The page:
Don’t go near the water!

When I was about 9 years old, my parents paid for swimming lessons. My dad did so under protest, because he had never had swimming lessons. Apparently when I was much younger he had tried, once, to teach me to swim the way he had learned: during a fishing trip he threw me into the creek.

I have no real recollection of this. I have had nightmares about drowning, and for the longest time I would have a bit of a panic if my face went underwater, but I don’t remember his attempt. I’m told That I just screamed and went under, sinking like a rock. And when he decided to pull me out, I struggled free and ran until I found someone to tell that my dad had tried to kill me.

So, some years later I had lessons. I learned how not to drown, but I didn’t like being in the water, so I never got good at it.

During the summer that I was taking those lessons, it seemed every conversation between adults near me was about whether swimming lessons were a good idea. There were people who agreed with my dad: if I couldn’t learn by being thrown in, I deserved to drown someday. Others thought maybe just a friend of the family or another relative should be able to do it without the expense. A few thought if you didn’t learn before a particular age, you never could. One particluar woman from our church, I recall, said it was okay for boys to take swimming lessons, but not girls, because “while they’re learning, some guy is going to take them out there and turn into an octopus.”

(I thought the image was hilarious, even after someone explained they were talking about sexual assault; come on, an inexperienced swimmer can pull a good swimmer trying to rescue them to a mutual death, you think someone fighting off a groper can do less?)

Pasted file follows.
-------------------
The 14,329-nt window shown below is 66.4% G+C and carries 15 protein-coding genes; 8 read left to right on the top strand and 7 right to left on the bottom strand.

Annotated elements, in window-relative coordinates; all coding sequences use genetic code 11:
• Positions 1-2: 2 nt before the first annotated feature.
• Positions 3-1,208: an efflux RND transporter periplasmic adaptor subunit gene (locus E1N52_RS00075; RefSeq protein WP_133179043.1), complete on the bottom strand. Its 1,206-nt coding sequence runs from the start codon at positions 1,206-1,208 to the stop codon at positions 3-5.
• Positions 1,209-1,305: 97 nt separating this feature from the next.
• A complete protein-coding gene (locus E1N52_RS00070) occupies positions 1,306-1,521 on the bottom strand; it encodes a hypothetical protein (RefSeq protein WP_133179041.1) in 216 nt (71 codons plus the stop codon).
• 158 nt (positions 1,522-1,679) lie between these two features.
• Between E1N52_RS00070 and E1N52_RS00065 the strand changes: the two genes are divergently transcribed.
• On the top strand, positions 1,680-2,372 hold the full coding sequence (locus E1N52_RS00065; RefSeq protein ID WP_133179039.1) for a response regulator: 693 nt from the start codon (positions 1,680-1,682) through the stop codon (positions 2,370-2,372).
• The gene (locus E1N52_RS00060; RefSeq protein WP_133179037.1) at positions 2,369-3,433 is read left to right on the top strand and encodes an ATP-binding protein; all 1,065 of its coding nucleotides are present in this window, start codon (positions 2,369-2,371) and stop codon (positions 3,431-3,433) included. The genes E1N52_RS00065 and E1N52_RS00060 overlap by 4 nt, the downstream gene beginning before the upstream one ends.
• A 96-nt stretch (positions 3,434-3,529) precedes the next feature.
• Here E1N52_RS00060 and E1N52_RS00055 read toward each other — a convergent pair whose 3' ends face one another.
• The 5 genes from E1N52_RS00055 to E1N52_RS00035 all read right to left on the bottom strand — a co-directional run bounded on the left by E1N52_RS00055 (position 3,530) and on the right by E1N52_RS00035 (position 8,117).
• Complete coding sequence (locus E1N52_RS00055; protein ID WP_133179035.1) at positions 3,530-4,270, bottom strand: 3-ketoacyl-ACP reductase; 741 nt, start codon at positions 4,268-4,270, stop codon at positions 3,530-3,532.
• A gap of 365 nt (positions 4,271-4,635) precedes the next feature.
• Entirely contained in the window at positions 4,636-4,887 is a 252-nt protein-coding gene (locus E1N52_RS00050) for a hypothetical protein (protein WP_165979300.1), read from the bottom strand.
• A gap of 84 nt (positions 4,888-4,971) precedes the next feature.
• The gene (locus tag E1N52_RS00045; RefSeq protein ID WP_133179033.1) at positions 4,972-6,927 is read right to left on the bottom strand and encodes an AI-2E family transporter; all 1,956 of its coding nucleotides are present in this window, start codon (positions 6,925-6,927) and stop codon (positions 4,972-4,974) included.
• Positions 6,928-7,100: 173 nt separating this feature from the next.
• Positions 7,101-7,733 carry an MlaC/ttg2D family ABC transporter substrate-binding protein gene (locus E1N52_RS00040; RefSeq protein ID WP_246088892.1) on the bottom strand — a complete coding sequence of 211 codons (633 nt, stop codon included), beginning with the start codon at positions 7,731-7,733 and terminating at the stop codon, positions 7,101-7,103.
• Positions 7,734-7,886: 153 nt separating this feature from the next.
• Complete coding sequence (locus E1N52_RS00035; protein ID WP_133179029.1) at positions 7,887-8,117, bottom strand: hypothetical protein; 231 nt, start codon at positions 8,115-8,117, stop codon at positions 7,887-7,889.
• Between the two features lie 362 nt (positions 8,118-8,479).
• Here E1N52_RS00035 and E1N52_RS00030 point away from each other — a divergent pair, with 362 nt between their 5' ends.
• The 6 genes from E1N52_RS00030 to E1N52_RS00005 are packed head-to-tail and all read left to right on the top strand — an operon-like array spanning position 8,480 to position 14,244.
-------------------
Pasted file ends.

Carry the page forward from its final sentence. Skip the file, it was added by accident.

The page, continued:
When another woman pointed out they could get lessons from a female teacher, and it would be better to know how to swim, in case they ever fell into the water somewhere, than not.

“I just stay away from the water, and so will my daughters!”

Which is very shortsighted, but then we approach many things about young people’s education that way, like abstinence-only sexual education. The latter is far more dangerous than not teaching kids how to swim. Statistics show that kids with abstinence-only sex ed are absolutely no less likely to have sex sooner than their parents think they ought, and far, far, far more likely to have unprotected sex when they do.

And don’t get me started on all the myths and misunderstandings about sex that plague people for decades into unhappy marriages!

Not teaching kids truthfully about sex is like not teaching them about healthy food. Yes, you need to pick age-appropriate levels of disclosure, but it is a natural part of life, and just as important to one’s health, mental and otherwise.

But, hey, If you want to stick with, “Just stay away!” I have a bridge I’d like to sell you.

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